Over the next couple of years, Long Beach could continue to see rent increases, according to a new report from USC’s Lusk Center for Real Estate.

In Long Beach, where 60% of residents are renters, vacancies have dipped to under 5%, a trend that is mirrored in Los Angeles County, as well as Orange County, San Diego County, and the Inland Empire.

“The biggest driver of rents next quarter is vacancy in the previous quarter, so when vacancy is low, rents go up,” said Richard Green, director of the Lusk Center and co-author of the annual report, which was released earlier this month.

At the beginning of the pandemic, apartment rental prices barely moved, until 2021 and into 2022, when rents began to sharply increase, Green said.

Many Long Beach ZIP codes saw increases of 5% throughout 2021, and ZIP codes in West Long Beach in particular have experienced the largest increases over the past few years.

High inflation is a significant factor in the projected increases, which the report forecasts will happen more quickly than was typically seen prior to the pandemic.

“We expect rents to go up—maybe not quite as much as inflation—but still to go up in the next couple of years, and we’re looking at 5 or 6% in Long Beach per year over the next couple of years,” he said.

The report, though, did contain some caveats. Green noted that it can be difficult to truly assess potential outcomes based on the past two years, which have been unlike any other years in history, he said.

Contributing factors noted in the report also include the significant levels of outmigration from Long Beach and Los Angeles County, mostly consisting of lower-wage earners who relocated to more affordable locations such as Arizona and Nevada, Green said.

While outmigration has led to rapid growth in per capita personal income in the Los Angeles area, which has retained and attracted higher-earning workers, it is unknown if this trend of outmigration could continue in the coming years, and what the impact could be on the current and future forecasts.

“Long Beach, in some ways, is a microcosm of the region in terms of the demographics, the income inequality—Long Beach has some very wealthy areas like Naples, and not very wealthy areas,” Green said. “If you go back 30 years, people would call it a pretty affordable community, and I don’t know if you could call it that anymore . . . Just like in other Southern California cities, (the trend of climbing rental prices) creates a real challenge from a quality-of-life perspective.”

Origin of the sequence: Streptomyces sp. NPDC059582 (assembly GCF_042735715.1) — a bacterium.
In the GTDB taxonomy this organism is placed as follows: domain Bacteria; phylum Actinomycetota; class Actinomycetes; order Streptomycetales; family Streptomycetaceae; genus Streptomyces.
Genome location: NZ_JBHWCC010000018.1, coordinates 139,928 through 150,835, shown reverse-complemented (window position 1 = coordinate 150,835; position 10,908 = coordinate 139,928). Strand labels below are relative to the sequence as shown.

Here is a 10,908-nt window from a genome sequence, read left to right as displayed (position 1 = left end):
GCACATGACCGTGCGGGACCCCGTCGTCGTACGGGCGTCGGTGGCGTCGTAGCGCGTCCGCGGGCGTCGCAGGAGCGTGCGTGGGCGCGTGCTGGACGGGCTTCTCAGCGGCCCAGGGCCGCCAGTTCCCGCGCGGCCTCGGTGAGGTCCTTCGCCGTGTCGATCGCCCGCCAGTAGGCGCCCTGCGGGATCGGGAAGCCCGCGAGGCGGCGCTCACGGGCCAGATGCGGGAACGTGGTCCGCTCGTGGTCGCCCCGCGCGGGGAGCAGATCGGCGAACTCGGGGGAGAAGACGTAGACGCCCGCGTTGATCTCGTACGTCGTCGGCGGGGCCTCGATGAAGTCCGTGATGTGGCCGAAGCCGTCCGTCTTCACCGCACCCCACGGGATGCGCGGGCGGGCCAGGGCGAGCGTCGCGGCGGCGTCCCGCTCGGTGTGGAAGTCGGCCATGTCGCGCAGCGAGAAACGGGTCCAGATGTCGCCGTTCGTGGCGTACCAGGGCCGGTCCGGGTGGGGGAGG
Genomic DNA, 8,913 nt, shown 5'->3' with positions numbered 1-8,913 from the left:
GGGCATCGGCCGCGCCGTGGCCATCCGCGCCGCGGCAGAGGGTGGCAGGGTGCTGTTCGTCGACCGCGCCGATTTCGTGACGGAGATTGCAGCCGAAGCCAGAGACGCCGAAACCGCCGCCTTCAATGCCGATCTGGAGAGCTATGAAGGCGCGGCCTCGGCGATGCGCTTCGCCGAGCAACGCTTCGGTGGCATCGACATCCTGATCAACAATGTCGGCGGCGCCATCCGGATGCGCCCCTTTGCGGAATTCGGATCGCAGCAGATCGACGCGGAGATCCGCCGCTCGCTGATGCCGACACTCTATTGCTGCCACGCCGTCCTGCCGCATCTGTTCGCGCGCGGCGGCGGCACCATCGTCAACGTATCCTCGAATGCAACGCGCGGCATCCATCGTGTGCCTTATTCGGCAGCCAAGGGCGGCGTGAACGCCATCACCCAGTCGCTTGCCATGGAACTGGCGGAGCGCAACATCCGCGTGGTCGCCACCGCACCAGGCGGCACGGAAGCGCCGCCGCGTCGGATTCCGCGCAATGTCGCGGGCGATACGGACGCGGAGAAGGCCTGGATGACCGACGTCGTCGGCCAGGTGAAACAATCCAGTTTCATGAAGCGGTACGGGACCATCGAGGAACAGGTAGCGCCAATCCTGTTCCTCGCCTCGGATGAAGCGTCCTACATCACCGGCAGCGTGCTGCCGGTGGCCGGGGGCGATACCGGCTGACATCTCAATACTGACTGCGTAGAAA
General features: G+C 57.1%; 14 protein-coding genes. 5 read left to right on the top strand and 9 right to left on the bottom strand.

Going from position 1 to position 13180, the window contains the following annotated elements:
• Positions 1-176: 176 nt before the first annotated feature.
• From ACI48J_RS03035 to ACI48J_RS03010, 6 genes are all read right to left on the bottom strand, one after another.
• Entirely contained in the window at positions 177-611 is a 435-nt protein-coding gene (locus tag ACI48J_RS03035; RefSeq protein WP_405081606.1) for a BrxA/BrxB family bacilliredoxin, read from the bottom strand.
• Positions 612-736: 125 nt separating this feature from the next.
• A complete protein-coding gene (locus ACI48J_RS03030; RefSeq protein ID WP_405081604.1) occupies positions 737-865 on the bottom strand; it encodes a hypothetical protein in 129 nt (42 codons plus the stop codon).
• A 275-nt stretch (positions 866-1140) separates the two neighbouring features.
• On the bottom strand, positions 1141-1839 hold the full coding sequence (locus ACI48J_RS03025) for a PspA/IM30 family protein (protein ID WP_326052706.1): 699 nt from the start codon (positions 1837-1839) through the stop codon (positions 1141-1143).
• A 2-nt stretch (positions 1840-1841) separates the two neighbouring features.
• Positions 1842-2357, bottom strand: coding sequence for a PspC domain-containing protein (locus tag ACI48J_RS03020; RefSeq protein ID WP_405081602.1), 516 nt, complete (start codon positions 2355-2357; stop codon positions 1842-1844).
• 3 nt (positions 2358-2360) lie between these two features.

Nationally, median rent rose over 19% from December 2020 to December 2021 in the 50 largest metro areas, according to a Realtor.com assessment of properties with two or fewer bedrooms.

In Long Beach, the median rental price is currently $2,195—an increase of $200 since last year, according to Zillow.

Based on the USC report, LA County’s average rent could rise from $2,187 with a 3.6% vacancy rate, to $2,289 by 2024, with a 4.59% vacancy rate—a 4.66% increase in average rental prices.

While in California, landlords can legally increase rent up to 5% per year plus a percentage change in the cost of living, with a total maximum of a 10% hike, landlords are not required to raise the rent each year, noted Sylvana Uribe, communications director at Long Beach Residents Empowered, or LiBRE, an organization that advocates for tenants.

“Stopping rent increases, or forgiving rent owed during the pandemic or even lowering rent prices to prices that tenants and their families can actually afford would be a great place to start in curbing this crisis and preventing mass evictions and mass displacement,” Uribe said.

LiBRE encourages renters to determine if rent increases they experience are legal, and if it is a case of eviction at no fault of the tenant, to utilize Long Beach’s relocation assistance, which requires landlords to pay either two months of rent or $4,500 to tenants, whichever amount is higher, Uribe said.